Once your gums are numb, the dentist will use a dental tool called an elevator which lifts the tooth up, revealing the ligament holding it in place. He or she may sway the tooth back and forth to make more room in the socket. Next, forceps, which look like tweezers, are used to pull the tooth from the socket. Your dentist may apply a few stitches to the socket to close and speed up clotting. You are usually permitted to drive home once the bleeding has slowed. If you were given an oral sedative, you would need to have a friend drive you home.
Surgical Tooth Extraction
If you need a surgical extraction, the oral surgeon may provide an IV anesthetic, so you are unconscious during the procedure. He or she will then begin to cut away the bone and connective tissue holding the tooth in place. Your tooth may need to be broken into chunks and removed one piece at a time. When awake, your cheeks will be packed with gauze to absorb the blood.
What to Expect After a Tooth Extraction
Your dentist will most likely prescribe you pain medicine to help with any pain in the days following your tooth extraction. You should eat only soft foods for a few days after the procedure. Still, as you heal and can chew comfortably again, you can slowly start introducing harder and chewier foods into your diet. Most patients can resume eating their regular diet within one to two weeks.
Caring For the Extraction Site
To encourage the extraction site to heal correctly, you may be advised to rinse your mouth with saltwater throughout the day. Salt helps to kill bacteria, and it also reduces inflammation and pain in the extraction site. Clean your teeth, as usual, after your tooth extraction. Be gentle with the area surrounding the empty socket. To relieve pain, you can hold a cold compress against your cheek or sip chilled water throughout the day. When sleeping, make sure to elevate your head to diminish inflammation and pain.
Do not drink with straws or smoke anything while you are recovering from a tooth extraction procedure. These activities create suction that can dislodge the blood clot that forms in the empty tooth socket. If the clot is dislodged you will experience a good amount of discomfort.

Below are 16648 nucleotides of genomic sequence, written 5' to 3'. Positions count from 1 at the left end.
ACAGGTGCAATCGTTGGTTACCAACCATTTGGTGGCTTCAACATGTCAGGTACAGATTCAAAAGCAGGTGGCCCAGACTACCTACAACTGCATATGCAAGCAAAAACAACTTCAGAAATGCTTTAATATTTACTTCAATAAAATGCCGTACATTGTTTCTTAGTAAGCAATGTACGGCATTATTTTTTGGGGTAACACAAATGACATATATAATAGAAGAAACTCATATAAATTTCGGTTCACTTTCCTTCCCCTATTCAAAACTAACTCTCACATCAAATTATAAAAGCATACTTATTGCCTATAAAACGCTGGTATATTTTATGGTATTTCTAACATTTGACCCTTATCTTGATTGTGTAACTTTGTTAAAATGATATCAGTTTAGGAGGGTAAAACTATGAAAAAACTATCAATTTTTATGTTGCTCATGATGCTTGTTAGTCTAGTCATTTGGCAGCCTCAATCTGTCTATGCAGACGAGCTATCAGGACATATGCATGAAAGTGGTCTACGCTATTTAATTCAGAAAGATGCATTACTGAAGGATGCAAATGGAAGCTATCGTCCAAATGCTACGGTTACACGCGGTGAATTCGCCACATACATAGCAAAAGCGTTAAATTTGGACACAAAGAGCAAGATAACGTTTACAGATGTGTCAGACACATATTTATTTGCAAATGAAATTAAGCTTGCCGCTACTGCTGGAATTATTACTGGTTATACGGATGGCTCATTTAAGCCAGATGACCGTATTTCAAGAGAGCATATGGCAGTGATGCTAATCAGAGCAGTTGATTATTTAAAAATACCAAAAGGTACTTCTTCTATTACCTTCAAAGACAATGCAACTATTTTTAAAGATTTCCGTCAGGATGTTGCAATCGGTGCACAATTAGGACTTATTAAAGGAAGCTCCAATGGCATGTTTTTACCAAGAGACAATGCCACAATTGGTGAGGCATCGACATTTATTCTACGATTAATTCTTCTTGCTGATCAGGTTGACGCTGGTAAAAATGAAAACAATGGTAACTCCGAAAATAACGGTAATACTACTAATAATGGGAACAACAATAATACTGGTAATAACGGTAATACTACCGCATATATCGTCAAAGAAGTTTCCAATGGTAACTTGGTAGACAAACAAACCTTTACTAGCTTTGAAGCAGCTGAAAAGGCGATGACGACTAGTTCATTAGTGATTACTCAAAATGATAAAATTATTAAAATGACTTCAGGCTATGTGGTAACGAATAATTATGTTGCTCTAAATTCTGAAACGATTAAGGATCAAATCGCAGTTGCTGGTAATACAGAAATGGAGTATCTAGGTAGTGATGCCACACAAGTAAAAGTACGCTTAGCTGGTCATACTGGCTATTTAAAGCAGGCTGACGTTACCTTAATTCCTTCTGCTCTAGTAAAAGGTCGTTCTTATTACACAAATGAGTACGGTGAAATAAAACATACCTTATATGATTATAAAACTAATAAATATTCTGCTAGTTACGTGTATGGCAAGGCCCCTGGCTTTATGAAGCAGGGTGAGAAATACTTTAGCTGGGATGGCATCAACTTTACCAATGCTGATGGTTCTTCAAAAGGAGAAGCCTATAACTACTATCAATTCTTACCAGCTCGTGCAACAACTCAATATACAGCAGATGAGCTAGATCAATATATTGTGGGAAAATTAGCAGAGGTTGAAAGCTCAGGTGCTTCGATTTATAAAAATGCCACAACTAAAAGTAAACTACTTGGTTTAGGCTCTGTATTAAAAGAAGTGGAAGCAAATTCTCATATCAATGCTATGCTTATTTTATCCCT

Tooth Replacement Options
If your tooth is extracted to address crowding issues, it will not be necessary to replace the extracted tooth. However, if your tooth was removed due to decay or other oral issues, your dentist may want to discuss a tooth replacement option for you.
Dental implants are the preferred tooth replacement option for most patients. They consist of a titanium metal screw that is surgically implanted in the jaw to replace the tooth root. A porcelain crown replaces the visible portion of your tooth. Implants help prevent the bone around the empty tooth socket from deteriorating because they place pressure on this bone in the same way a natural tooth would. Once you heal from implant surgery, the implanted tooth will look and function just like a natural tooth.
If you are not a candidate for dental implants, your dentist may recommend replacing the missing tooth with a dental bridge. This restoration replaces only the visible crown portion of your tooth. It is fixed to the teeth on either side of the extraction site with dental cement.
Cost of Tooth Extraction
Simple tooth extraction is an affordable dental treatment, usually costing between $75 and $300. Surgical tooth extraction under anesthesia may cost significantly more, depending on the degree to which the tooth is impacted. Nowadays, dental insurance usually covers the cost of dental extractions. However, you may have to pay out-of-pocket for sedatives or IV anesthesia.
Tooth Extraction from a Dentist Near Me
If you have a decayed or infected tooth, or if you need your wisdom teeth extracted, use our “Dentist Near Me” zip search tool and schedule your appointment for an affordable extraction procedure. Removing a badly decayed or damaged tooth is sometimes the safest option for your overall health.